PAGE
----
Liked by 1 person

      Reply
  4. markbierman

    Some good points made here, Beem. I’m one of the older group who listened to Van Halen (once in concert) but I don’t expect my children to know who he is (of course, they are not musicians). My Mom used to talk about Red Skelton, when I was a child, and I was like, “Red Skelton, who?” Just a generational thing, nothing more. You should have seen my kid’s faces when I told them that I am older than Google! LOL!

    Liked by 1 person

    Reply
    1. beemweeks Post author

      Thanks for adding to the conversation, Mark. Most young people of today’s generation won’t know Van Halen—though they may know some of the songs. You are correct, it is a generational thing. Being a huge music fan, I sought out great music from the past. My collection is filled with amazing sounds from decades long before I came into this world. But I was also exposed to a lot of different music as a child. My parents were country music fans, so I absorbed that genre. They also played a lot of the 1950’s and 1960’s rock and roll music of their childhood and teen years. These all made it into my own CD collection due to this early exposure. Because of my father, I own most of Bob Seger’s albums. But Django Reinhardt and Billie Holiday and Dave Brubeck are performers I sought for myself. I’d heard about them and their music and had to listen for myself. The same goes for today’s young singers and bands. I heard a lot about Adele and Billie Eilish and Greta Van Fleet, and I had to find out for myself. I guess it just depends on the individual. And for the record, I knew all about Red Skelton as a child, because he was still around back then. Older than Google! That’s funny. I remember the stone ages, back in the 1970’s, when a thing needed looking up, one went to the library at school. Google? That was just a silly name that might make a person laugh.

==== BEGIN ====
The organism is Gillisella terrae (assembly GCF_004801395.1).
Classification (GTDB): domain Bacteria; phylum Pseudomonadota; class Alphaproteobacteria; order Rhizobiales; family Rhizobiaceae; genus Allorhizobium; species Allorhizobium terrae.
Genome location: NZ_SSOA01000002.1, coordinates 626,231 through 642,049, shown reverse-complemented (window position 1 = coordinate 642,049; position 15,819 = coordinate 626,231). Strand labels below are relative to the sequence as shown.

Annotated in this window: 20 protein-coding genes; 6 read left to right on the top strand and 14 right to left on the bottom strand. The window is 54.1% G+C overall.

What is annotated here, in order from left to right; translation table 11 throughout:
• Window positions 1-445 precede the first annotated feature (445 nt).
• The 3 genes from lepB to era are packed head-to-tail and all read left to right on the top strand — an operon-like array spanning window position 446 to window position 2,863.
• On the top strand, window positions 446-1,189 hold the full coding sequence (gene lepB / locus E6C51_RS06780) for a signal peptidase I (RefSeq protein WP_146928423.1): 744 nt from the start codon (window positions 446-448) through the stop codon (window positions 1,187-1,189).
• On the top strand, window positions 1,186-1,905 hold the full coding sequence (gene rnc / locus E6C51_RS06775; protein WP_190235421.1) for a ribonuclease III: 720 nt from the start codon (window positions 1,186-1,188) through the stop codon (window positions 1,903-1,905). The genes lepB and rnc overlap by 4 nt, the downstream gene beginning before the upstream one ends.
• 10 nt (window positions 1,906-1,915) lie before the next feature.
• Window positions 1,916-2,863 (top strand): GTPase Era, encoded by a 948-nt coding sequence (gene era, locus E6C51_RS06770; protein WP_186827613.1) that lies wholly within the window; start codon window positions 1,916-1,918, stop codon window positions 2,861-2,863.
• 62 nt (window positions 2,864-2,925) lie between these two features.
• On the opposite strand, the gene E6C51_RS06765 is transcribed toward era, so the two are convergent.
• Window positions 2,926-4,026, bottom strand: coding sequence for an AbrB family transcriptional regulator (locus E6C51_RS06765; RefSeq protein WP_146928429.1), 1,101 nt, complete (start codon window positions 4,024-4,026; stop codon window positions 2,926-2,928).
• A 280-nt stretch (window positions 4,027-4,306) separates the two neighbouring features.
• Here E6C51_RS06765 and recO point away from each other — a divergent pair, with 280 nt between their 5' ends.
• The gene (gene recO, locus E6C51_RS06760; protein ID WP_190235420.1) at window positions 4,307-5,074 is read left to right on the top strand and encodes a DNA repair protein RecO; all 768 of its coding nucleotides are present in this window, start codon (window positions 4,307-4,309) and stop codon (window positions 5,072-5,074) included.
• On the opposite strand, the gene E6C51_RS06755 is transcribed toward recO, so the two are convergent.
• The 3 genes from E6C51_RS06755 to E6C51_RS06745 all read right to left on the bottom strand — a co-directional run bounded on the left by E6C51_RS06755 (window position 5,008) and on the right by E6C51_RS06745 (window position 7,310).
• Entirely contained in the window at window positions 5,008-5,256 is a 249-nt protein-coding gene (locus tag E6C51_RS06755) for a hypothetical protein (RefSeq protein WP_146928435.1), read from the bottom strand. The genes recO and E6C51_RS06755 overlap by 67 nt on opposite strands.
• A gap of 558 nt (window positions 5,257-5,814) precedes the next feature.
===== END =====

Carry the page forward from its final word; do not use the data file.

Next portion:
Liked by 1 person

      Reply
      1. markbierman

        Yes, and we actually had to wait for scheduled show times on television (LOL!) My parents listened to country, as well, but my Mom was more into Johnny Cash and religious music. Yesterday, I was playing Motley Crue on the car radio and my youngest asked me to change the station- the nerve! 🙂

        Liked by 1 person

      2. beemweeks Post author

        My dad was a Johnny Cash fan as well. My earliest memories—late 1960’s—are of him playing a Johnny and June Carter Cash album while painting the bedrooms at our old house. And I’ve seen Motley Crue in concert twice! Kids today! Oy vey!

        Like

  5. Shirley Harris-Slaughter

    Beem, I love what you are saying about music and appreciating it. My love of music crosses all kinds accept for heavy metal. But naturally my taste is not going to always mesh with everyone else’s. And like you said, music appreciation has no timeframe on it. I loved the big band music, and the motown sound. I didn’t like the blues (my dad loved it), I loved jazz, I loved Janis Joplin, and appreciated Jimmi Hendrix. I didn’t hear much Van Halen so can’t comment one way or the other. I love music and its history. It should transcend all generations.